Pacht’s sentence wasn’t as severe as what prosecutors — or the family — had requested. The Attorney General’s office asked Pacht to impose a 35-years-to-life sentence for the killing of Khadka, and a 20-years-to-life sentence for the attempted murder of Tulasa Rimal, Khadka’s mother.

More from Vermont Public: In high-profile & politicized murder case in Burlington, the alleged killer’s mental state is on trial

Rimal, who survived after Gurung’s attack, asked Pacht to impose the “harshest punishment possible.”

“My granddaughter became an orphan,” Rimal said, speaking through an interpreter and appearing by video on Tuesday. “My daughter has been killed.”

Gurung’s 13-year-old daughter, who also appeared by video, spoke directly to her father and said his actions destroyed her childhood.

“My mom was a wonderful woman who had a bright personality," she said on Tuesday. “I feel a sense of emptiness and loss when I see other families together, and my dream of having my parents watch me achieve my goals is broken.”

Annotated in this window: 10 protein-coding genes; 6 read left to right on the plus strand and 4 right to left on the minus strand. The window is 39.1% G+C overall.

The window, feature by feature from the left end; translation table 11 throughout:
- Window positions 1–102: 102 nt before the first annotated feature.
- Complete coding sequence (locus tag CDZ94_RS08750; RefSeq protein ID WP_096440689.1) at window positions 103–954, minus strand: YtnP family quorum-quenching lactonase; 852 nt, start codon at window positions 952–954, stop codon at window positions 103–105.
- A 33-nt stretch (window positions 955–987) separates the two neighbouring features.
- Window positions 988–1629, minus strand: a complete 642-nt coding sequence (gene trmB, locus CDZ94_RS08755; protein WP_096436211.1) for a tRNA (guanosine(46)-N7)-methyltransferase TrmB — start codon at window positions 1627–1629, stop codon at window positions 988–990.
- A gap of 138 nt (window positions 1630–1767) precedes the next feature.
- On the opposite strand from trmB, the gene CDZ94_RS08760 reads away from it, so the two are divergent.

Gurung, in a letter to the court that was read aloud by one of his attorneys on Tuesday, said he felt “incredible guilt.”

“I should have taken my medicine, I should have stopped drinking,” he wrote in the letter. “And my wife and her mother became victims of my terrible actions."

After the letter was read, Gurung, for the first time, addressed the court. He apologized for his actions and he wasn’t in his right mind.

“My mind wasn’t working,” Gurung said, speaking quietly.

“My mom was a wonderful woman who had a bright personality... I feel a sense of emptiness and loss when I see other families together, and my dream of having my parents watch me achieve my goals is broken.”
Aita Gurung's 13-year-old daughter

Gurung’s case was the only one of the three refiled insanity defense cases to go to trial. Veronica Lewis, who was charged with attempted murder after shooting her firearm instructor, pleaded guilty to state and federal charges in 2021.

And earlier this year, Louis Fortier pleaded guilty to stabbing Richard Medina to death on Burlington’s Church Street in 2017. In that case, Judge Pacht sentenced Fortier to 20 years to life, with all but six years suspended. However the judge said, according to VTDigger, that he expected Fortier to remain hospitalized at Vermont Psychiatric Care Hospital for the “foreseeable future” due to his mental illness.

Have questions, comments or tips? Send us a message, or contact reporter Liam Elder-Connors:


Liam is Vermont Public’s public safety reporter, focusing on law enforcement, courts and the prison system.